Apart from these obvious tweaks, alternative approaches involving the switching regulator topology also exist. The LTC7821 hybrid converter is one example. It combines a charge pump with a buck converter to achieve very high efficiencies when a supply voltage is converted to a lower voltage. For conversion of 48 V to 12 V at an output current of 20 A, a conversion efficiency of 97.3% is possible with a switching frequency of 500 kHz. The output power of 240 W is generated with standard commercial silicon MOSFETs. Figure 1 illustrates the hybrid step-down conversion concept. The losses are so low because the charge pump works extremely efficiently, and the downstream buck converter can work in an optimal voltage range thanks to an already halved supply voltage.

Figure 1. Hybrid switching regulator topology for achieving an especially high conversion efficiency in certain applications.

Improvement of Electromagnetic Compatibility

A second area in which important innovations are being made is electromagnetic compatibility (EMC). It is an important prerequisite for obtaining approval for electrical circuits. Switching regulators always cause electromagnetic emissions. The emissions are generated through the pulsed currents found in every switching regulator. They depend on the switching frequency and the speed of the switching transitions. Radiated and conducted emissions in the power supplies used can also trigger functional problems in other circuit segments in electronics. It is therefore very important to reduce the generated interference.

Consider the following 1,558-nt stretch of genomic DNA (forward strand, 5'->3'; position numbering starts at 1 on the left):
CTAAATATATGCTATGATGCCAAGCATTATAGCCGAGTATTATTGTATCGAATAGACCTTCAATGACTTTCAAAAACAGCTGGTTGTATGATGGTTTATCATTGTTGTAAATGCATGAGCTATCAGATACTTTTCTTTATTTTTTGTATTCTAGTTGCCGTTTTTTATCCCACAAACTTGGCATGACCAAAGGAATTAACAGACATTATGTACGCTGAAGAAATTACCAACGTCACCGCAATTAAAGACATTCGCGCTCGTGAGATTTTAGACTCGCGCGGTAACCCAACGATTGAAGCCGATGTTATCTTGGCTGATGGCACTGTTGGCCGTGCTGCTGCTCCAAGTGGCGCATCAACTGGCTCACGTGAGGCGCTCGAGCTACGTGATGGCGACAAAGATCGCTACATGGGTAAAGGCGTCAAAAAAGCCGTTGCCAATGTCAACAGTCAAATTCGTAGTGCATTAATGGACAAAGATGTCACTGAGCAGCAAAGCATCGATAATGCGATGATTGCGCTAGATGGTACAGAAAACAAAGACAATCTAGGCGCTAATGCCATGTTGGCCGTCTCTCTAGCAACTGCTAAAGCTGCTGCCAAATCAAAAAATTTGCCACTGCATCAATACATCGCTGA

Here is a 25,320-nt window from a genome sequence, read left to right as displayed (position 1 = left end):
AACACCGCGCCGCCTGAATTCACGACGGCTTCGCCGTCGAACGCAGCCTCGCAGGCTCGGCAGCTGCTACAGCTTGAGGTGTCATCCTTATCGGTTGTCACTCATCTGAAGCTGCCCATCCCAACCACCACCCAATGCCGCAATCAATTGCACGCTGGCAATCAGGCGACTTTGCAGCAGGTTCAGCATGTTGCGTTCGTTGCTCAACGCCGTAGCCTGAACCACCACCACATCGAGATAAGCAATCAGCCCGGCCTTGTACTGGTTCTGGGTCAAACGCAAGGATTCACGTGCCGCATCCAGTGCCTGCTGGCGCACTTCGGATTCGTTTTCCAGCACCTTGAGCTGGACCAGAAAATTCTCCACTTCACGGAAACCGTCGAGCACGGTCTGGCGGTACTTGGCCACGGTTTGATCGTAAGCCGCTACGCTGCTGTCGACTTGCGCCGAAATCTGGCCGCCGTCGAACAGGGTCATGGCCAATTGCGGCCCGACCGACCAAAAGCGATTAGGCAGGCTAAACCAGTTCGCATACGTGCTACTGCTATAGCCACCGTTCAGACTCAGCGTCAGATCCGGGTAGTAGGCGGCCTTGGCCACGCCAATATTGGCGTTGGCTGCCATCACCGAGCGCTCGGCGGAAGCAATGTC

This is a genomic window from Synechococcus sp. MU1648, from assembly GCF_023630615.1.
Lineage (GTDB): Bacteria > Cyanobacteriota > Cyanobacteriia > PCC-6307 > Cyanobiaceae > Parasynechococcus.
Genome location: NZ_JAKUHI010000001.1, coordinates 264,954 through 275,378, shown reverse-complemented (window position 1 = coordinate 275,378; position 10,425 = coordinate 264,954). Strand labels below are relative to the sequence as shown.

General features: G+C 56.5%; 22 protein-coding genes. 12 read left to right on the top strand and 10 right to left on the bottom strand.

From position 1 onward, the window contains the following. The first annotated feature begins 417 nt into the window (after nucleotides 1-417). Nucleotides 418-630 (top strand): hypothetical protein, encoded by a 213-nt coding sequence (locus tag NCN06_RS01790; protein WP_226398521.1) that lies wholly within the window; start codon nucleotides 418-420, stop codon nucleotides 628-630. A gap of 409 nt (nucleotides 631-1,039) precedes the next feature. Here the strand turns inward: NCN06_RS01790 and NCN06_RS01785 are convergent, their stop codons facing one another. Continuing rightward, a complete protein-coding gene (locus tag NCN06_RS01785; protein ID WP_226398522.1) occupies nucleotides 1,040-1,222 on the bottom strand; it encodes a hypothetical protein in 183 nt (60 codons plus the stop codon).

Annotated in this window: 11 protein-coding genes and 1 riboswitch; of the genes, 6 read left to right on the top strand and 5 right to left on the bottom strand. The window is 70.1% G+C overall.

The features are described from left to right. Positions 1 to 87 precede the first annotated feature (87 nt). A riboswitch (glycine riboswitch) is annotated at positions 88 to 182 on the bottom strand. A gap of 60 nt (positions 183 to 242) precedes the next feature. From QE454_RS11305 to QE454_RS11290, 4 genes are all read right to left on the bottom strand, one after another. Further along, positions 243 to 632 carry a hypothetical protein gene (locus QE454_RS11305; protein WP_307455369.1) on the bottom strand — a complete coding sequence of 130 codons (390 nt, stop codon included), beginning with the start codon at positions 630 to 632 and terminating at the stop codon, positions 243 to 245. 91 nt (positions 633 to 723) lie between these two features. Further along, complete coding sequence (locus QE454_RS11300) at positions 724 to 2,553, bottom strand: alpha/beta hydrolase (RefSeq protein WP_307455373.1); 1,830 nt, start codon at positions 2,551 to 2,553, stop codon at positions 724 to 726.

Innovation is driven to reduce the need for additional filters. A switching regulator with less interference means lower costs of additional filters and shielding components. Improved switching regulator ICs are hence popular with users.